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Luxury Brand | Paracetamol and paper

Luxury Brand | Paracetamol and paper
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First Published: Tue, Aug 19 2008. 04 05 PM IST

Updated: Tue, Aug 19 2008. 04 05 PM IST
What were your thoughts after the show?
I liked it. The only thing I didn’t like was someone telling me to move. I liked the piece where the street was reflected in the water. I also liked Araki, the Japanese artist’s work, and I liked the tattooed pigs.
What were your first ideas when you heard the concept?
My thoughts didn’t change from the beginning. When they asked me to do this, I told them I was going to work with Bollywood; and I had already made many sculptures of bundles of labourers in the Gulf, and the way they carry their bundles when they come back home. It’s important for me (to see) how the meaning of any form of the bag changes with the person and their requirement.
Why clips from Hindi films?
Simply because it’s popular culture in our country and normal people’s entertainment is Bollywood. And it was something I could get my hands on very easily. Bags are used in Bollywood films in many ways and I thought it would be great to take clips from there.
So you watched a lot of movies?
Yes, I was supposed to watch many movies. But I didn’t. I bought some movies and gave them to my nephew and asked him to go through them. Of course I wasn’t going to watch so many 3-hour movies. I would go mad. I told him what to look for, and then I watched those and selected the clips.
How did the second film happen?
I have friends in Dubai, so I asked various sources to take me to places where these people lived. They’re working-class people. It’s sad, in many ways. Maybe Indian labourers are happier than Dubai’s labourers in various ways. They live with their families. Maybe they live on a little bit less, but they don’t feel like they’re outsiders. They’re in their own land. There, they’re isolated, they live in one room with 10 people, work hard and are not treated so well. But what excited me about them were the bundles. The way they tied their bundles, and what they bought for their families, that’s very exciting. For them, everything is in that. After two years or so, they’re coming back home with that bundle.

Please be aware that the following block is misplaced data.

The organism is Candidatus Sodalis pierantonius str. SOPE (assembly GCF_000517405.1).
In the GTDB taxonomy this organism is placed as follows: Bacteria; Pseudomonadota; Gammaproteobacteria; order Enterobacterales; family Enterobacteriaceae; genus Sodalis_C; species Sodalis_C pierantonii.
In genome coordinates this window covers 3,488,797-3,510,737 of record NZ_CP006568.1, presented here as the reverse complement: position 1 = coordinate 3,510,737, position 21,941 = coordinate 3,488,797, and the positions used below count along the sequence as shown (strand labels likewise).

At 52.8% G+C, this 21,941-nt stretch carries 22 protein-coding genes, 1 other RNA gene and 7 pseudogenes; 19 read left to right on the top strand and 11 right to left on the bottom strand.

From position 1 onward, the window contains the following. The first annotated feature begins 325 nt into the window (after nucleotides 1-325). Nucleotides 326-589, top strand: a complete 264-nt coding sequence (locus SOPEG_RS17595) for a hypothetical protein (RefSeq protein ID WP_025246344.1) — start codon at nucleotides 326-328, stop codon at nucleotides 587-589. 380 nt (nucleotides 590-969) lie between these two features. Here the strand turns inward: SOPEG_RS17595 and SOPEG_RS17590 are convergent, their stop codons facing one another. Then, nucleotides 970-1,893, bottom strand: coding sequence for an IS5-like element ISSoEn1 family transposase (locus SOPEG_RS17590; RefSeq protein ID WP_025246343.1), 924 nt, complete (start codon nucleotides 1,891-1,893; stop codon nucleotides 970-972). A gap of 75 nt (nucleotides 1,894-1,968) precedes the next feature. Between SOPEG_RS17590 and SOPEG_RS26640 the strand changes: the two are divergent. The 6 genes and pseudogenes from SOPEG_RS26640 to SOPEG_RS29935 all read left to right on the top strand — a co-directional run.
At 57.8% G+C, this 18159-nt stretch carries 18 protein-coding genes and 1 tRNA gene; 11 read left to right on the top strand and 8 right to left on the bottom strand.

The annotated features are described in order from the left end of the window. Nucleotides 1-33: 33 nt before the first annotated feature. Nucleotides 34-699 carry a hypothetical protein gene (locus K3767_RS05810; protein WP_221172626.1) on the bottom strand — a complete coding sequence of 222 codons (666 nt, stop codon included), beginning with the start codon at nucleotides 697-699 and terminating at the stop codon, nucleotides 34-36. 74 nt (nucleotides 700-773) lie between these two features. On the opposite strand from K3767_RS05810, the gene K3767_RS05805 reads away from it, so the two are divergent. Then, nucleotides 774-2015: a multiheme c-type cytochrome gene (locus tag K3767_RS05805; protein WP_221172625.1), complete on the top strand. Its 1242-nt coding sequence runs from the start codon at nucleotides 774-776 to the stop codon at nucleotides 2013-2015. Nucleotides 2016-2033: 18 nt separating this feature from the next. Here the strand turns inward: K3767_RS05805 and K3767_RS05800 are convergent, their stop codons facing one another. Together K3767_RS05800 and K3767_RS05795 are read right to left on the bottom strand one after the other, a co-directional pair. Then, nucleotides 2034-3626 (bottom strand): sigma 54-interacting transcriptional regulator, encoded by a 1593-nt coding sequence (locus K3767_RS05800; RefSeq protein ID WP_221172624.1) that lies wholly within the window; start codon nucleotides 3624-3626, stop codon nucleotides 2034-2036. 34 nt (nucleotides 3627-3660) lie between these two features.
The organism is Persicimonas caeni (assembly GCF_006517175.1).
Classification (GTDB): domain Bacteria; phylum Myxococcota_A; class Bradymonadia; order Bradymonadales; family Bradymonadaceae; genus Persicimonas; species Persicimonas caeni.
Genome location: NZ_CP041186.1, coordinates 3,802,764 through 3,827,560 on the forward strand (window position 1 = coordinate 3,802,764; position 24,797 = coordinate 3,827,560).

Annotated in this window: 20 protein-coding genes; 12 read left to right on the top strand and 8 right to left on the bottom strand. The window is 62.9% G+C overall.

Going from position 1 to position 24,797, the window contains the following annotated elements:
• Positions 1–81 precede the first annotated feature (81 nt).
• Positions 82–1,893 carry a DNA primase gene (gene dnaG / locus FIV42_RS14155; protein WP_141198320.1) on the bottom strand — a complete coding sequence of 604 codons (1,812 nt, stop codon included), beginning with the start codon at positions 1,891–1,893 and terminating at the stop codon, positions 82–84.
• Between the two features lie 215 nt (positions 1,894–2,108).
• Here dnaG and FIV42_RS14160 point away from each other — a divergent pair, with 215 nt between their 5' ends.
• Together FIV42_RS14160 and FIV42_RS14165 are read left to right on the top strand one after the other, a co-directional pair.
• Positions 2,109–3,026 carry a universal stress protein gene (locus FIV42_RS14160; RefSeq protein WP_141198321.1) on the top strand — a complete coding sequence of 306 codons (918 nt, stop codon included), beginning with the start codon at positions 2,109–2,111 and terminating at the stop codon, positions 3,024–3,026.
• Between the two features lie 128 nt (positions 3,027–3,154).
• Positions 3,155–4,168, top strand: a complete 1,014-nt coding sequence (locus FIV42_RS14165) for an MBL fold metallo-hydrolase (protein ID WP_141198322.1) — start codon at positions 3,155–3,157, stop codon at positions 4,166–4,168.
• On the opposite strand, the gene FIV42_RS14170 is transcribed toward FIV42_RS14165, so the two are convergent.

Why did you choose film as your medium?
The easy way out (laughs). Well, I could have made a sculpture. For that, I would have had to go to the Chanel factory and it would have been a long process. Honestly, I was very busy with my own shows, so I thought I could create this work in India without travelling much. I spoke to the curator and he liked the idea. I never hesitate to use any medium as long as you can express yourself through it.
What does your bag say about you?
My bag? I don’t know. I never thought I would be asked a question like this. Two things I like to keep in my bag are paracetamol tablets and some paper. If sometimes I’m stimulated by an idea, I can draw. Here, in this bag, let’s see. I have visiting cards, a camera and pens, some papers. And tablets.
Were there any ideas you had that you discarded?
I did think about a sculpture. My sculptures take up lots of space, so I thought maybe it wouldn’t fit. After seeing the show, I see that big works have fit in. But four artists in one room, it’s a bit cramped for me. I need more space to breathe. If you ask me, I was so happy that I was not in that room. Like that work of the faces of the two girls (Yang Fudong’s ‘My Heart was Touched Last Year’). You need quiet space to watch that.
How easy is it for an artist to create something with the inspiration already given?
It’s very tough, actually. It’s not easy to think within the frame. It’s not an easy job for an artist to do that.
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First Published: Tue, Aug 19 2008. 04 05 PM IST